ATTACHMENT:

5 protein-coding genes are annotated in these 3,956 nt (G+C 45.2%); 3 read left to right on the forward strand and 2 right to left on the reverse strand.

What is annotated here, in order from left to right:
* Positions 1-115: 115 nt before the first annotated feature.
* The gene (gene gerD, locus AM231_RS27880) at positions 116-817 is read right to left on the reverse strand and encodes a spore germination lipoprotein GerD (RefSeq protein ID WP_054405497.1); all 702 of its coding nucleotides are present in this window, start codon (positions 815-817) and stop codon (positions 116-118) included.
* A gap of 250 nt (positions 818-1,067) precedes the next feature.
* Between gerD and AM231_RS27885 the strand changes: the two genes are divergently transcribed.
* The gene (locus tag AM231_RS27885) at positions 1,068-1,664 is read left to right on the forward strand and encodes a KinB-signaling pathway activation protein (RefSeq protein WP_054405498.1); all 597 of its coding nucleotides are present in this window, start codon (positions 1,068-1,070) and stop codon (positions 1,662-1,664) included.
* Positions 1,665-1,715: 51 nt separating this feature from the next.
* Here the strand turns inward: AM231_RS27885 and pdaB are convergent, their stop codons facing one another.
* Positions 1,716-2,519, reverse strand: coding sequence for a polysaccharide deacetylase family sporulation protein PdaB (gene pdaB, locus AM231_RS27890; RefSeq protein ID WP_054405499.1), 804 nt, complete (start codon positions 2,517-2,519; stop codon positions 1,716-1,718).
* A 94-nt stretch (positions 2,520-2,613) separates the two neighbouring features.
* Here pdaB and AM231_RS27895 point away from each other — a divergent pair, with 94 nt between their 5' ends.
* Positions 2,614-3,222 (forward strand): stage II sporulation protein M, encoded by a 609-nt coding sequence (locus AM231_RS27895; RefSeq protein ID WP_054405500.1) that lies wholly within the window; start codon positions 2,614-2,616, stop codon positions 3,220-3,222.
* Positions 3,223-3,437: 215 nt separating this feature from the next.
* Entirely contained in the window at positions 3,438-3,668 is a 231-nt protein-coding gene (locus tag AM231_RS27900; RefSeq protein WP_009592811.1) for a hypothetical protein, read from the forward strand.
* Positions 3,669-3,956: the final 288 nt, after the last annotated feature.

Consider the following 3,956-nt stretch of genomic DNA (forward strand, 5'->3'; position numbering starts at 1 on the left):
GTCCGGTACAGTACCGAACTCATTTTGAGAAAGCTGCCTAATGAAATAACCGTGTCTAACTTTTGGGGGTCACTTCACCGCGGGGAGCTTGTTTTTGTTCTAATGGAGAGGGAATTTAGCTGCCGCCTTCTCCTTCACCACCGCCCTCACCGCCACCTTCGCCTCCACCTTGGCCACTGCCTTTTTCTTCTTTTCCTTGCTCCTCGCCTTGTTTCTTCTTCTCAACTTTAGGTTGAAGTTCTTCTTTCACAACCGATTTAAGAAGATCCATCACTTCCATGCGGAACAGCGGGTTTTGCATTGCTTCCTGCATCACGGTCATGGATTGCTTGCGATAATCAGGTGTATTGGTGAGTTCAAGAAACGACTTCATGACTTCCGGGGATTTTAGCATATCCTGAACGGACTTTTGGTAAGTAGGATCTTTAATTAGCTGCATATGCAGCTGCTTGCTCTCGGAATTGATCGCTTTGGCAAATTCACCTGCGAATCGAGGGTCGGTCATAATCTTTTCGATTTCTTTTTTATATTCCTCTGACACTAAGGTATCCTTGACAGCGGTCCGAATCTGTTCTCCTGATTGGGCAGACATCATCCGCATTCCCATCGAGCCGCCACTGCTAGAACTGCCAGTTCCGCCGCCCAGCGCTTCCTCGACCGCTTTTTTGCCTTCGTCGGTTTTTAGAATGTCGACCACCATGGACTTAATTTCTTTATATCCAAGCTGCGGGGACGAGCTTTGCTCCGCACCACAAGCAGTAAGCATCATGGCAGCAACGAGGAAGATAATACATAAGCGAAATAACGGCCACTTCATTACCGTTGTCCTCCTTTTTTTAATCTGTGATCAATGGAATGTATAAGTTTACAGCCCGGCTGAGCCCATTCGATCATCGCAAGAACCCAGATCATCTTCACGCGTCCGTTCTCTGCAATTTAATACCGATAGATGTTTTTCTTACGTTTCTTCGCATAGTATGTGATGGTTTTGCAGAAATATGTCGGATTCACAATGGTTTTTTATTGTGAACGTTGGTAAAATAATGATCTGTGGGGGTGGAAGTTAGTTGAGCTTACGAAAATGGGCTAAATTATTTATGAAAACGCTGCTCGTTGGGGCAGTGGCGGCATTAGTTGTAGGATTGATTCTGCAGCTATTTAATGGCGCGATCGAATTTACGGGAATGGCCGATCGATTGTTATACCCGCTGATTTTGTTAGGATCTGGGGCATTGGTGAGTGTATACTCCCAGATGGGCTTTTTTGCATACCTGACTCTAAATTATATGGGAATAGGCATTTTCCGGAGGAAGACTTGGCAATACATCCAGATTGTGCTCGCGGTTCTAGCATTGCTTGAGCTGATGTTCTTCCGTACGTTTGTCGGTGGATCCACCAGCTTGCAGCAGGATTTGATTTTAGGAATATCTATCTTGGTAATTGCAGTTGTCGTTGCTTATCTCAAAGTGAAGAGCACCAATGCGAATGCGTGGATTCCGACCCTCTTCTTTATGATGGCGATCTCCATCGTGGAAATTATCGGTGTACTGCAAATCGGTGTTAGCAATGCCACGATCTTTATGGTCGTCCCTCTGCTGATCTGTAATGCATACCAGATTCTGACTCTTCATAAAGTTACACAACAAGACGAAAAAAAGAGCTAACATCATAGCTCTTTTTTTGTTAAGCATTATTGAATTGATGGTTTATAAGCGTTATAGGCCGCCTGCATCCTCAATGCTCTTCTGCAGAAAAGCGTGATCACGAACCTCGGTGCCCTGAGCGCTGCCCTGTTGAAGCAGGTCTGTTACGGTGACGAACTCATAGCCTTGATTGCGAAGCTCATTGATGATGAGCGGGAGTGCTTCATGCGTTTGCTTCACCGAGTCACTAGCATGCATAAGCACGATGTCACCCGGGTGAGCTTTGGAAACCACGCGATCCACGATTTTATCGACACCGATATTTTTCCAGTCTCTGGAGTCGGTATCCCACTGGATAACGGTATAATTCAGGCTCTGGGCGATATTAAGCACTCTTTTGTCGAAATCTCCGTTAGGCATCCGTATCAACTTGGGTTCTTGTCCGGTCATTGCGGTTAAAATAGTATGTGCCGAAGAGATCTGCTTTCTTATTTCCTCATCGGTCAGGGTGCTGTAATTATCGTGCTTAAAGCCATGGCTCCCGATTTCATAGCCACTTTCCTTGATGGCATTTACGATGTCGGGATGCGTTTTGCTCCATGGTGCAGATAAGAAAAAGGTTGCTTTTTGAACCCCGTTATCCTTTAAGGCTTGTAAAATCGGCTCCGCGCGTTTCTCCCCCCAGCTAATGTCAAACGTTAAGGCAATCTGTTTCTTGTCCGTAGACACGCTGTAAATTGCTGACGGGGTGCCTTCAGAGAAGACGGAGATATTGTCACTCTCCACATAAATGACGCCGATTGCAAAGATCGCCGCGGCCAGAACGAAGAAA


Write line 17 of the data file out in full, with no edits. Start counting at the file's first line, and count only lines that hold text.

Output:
Consider the following 3,956-nt stretch of genomic DNA (forward strand, 5'->3'; position numbering starts at 1 on the left):